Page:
Resolution 1540 imposes binding obligations on all States to establish domestic controls to prevent the proliferation of nuclear, chemical and biological weapons, and their means of delivery, in particular for terrorist purposes, including by establishing appropriate controls over related materials, and to adopt legislative measures in that respect. The National Health Security Act 2007 supports other Australian legislation to fulfil these obligations.
None of these obligations are intended to conflict with or alter the rights and obligations of States Parties to the Nuclear Non-Proliferation Treaty, the CWC and the BWC or alter the responsibilities of the International Atomic Energy Agency (IAEA) or the OPCW.
States are also required to report on steps they have taken, or intend to take, to implement the goals of Resolution 1540. Australia submitted its initial national report to the UN in October 2004, and provided additional information in November 2005 and April 2008. The implementation of best-practice hazardous material control in Australia would add further to its non-proliferation credentials.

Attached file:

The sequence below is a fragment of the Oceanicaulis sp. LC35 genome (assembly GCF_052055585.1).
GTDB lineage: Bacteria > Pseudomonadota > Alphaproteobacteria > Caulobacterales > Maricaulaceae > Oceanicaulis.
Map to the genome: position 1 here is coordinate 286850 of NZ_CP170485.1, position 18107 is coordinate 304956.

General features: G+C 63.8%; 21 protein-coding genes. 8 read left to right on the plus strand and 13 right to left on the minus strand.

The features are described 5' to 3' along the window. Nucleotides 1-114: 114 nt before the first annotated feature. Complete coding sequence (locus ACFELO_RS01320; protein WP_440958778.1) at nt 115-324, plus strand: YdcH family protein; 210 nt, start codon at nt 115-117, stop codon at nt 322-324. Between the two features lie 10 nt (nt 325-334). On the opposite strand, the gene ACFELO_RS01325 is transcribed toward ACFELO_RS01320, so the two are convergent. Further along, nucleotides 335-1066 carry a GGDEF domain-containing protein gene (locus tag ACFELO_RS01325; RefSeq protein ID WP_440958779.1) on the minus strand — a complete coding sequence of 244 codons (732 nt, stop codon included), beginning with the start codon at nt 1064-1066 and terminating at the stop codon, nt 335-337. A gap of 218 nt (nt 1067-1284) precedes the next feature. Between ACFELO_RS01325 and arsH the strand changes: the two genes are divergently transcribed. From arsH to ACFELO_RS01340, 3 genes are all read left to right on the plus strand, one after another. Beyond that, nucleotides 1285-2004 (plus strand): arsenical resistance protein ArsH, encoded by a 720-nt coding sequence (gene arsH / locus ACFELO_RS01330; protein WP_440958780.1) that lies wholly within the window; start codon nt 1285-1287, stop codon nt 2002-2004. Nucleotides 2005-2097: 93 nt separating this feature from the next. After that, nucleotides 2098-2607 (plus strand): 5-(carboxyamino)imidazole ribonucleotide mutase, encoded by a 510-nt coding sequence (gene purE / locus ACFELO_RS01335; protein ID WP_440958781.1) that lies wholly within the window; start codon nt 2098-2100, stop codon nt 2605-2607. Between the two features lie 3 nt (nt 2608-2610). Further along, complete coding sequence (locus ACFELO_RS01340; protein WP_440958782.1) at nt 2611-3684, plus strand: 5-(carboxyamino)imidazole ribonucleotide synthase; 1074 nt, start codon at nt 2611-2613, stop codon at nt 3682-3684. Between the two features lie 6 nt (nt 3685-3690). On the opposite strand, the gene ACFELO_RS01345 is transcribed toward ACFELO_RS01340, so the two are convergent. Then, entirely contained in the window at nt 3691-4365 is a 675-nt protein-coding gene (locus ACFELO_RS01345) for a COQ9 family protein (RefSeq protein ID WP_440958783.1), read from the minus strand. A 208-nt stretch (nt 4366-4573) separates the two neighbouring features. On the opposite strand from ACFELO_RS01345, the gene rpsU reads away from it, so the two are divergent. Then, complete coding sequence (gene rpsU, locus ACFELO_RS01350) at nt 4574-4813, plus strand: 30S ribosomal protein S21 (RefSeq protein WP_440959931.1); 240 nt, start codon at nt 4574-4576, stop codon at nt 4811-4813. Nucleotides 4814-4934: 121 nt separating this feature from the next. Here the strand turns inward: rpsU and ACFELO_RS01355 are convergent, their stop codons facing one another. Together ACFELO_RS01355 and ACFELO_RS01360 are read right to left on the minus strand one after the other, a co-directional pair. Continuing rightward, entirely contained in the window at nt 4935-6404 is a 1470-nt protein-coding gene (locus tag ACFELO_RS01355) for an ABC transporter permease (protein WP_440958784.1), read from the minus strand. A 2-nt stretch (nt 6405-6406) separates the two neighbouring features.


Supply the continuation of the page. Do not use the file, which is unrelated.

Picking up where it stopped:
The Australia Group
The Australia Group is an informal forum of countries, which through the harmonisation of export controls, seeks to ensure that exports do not contribute to developing chemical or biological weapons. Coordination of national export control measures assists Australia Group participants to fulfil their obligations under the Chemical Weapons Convention (CWC) and the Biological Weapons Convention (BWC) to the fullest extent possible.
Participants in the Australia Group do not undertake legally-binding obligations. The effectiveness of their cooperation depends solely on a shared commitment to chemical and biological weapon non-proliferation goals and the strength of their respective national measures. Key considerations in the formulation of participants’ export licensing measures are:
- they should be effective in impeding the production of chemical and biological weapons;
- they should be practical, and reasonably easy to implement; and
- they should not impede the normal trade of materials and equipment used for legitimate purposes.
The Australia Group’s activities serve to support the objectives of the CWC and BWC by enhancing the effectiveness of national export licensing measures.
The Australia Group Common Control List contains several biological agents and toxins listed on the List of SSBAs.